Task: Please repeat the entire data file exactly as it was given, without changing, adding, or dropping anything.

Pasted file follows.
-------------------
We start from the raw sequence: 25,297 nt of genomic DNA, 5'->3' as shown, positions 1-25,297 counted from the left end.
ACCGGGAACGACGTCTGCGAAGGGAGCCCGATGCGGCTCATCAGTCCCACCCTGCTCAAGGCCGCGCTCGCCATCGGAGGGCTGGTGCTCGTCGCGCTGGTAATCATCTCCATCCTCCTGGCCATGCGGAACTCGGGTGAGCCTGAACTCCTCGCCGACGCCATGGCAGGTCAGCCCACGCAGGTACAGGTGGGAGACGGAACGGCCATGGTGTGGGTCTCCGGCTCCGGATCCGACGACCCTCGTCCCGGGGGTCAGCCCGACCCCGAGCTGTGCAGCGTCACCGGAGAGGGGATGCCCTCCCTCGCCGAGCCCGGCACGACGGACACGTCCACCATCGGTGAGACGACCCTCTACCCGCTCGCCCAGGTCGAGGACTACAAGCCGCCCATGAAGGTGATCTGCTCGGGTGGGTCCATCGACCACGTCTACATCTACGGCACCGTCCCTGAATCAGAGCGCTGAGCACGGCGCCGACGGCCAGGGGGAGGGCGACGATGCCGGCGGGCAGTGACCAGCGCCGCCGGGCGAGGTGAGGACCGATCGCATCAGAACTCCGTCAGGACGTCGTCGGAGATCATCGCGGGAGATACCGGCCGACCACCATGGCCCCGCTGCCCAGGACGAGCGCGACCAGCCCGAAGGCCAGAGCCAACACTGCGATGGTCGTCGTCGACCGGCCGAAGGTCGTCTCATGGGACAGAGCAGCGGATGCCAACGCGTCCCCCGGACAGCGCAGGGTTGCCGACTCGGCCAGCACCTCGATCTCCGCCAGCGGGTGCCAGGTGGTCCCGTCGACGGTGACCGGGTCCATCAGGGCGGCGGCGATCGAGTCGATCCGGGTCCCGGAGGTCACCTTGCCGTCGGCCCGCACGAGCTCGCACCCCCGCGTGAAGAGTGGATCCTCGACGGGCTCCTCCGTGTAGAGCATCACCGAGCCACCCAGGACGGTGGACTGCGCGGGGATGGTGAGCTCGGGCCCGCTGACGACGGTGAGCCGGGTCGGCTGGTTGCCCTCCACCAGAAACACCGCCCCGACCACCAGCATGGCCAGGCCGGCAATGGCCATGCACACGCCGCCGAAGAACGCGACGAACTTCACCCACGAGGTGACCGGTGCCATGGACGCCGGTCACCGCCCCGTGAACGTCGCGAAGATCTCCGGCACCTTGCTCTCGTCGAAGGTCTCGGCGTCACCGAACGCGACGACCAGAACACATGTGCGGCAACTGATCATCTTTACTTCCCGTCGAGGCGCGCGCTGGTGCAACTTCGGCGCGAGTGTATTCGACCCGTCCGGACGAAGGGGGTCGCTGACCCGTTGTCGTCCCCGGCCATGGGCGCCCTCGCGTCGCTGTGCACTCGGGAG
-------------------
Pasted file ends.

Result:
We start from the raw sequence: 25,297 nt of genomic DNA, 5'->3' as shown, positions 1-25,297 counted from the left end.
ACCGGGAACGACGTCTGCGAAGGGAGCCCGATGCGGCTCATCAGTCCCACCCTGCTCAAGGCCGCGCTCGCCATCGGAGGGCTGGTGCTCGTCGCGCTGGTAATCATCTCCATCCTCCTGGCCATGCGGAACTCGGGTGAGCCTGAACTCCTCGCCGACGCCATGGCAGGTCAGCCCACGCAGGTACAGGTGGGAGACGGAACGGCCATGGTGTGGGTCTCCGGCTCCGGATCCGACGACCCTCGTCCCGGGGGTCAGCCCGACCCCGAGCTGTGCAGCGTCACCGGAGAGGGGATGCCCTCCCTCGCCGAGCCCGGCACGACGGACACGTCCACCATCGGTGAGACGACCCTCTACCCGCTCGCCCAGGTCGAGGACTACAAGCCGCCCATGAAGGTGATCTGCTCGGGTGGGTCCATCGACCACGTCTACATCTACGGCACCGTCCCTGAATCAGAGCGCTGAGCACGGCGCCGACGGCCAGGGGGAGGGCGACGATGCCGGCGGGCAGTGACCAGCGCCGCCGGGCGAGGTGAGGACCGATCGCATCAGAACTCCGTCAGGACGTCGTCGGAGATCATCGCGGGAGATACCGGCCGACCACCATGGCCCCGCTGCCCAGGACGAGCGCGACCAGCCCGAAGGCCAGAGCCAACACTGCGATGGTCGTCGTCGACCGGCCGAAGGTCGTCTCATGGGACAGAGCAGCGGATGCCAACGCGTCCCCCGGACAGCGCAGGGTTGCCGACTCGGCCAGCACCTCGATCTCCGCCAGCGGGTGCCAGGTGGTCCCGTCGACGGTGACCGGGTCCATCAGGGCGGCGGCGATCGAGTCGATCCGGGTCCCGGAGGTCACCTTGCCGTCGGCCCGCACGAGCTCGCACCCCCGCGTGAAGAGTGGATCCTCGACGGGCTCCTCCGTGTAGAGCATCACCGAGCCACCCAGGACGGTGGACTGCGCGGGGATGGTGAGCTCGGGCCCGCTGACGACGGTGAGCCGGGTCGGCTGGTTGCCCTCCACCAGAAACACCGCCCCGACCACCAGCATGGCCAGGCCGGCAATGGCCATGCACACGCCGCCGAAGAACGCGACGAACTTCACCCACGAGGTGACCGGTGCCATGGACGCCGGTCACCGCCCCGTGAACGTCGCGAAGATCTCCGGCACCTTGCTCTCGTCGAAGGTCTCGGCGTCACCGAACGCGACGACCAGAACACATGTGCGGCAACTGATCATCTTTACTTCCCGTCGAGGCGCGCGCTGGTGCAACTTCGGCGCGAGTGTATTCGACCCGTCCGGACGAAGGGGGTCGCTGACCCGTTGTCGTCCCCGGCCATGGGCGCCCTCGCGTCGCTGTGCACTCGGGAG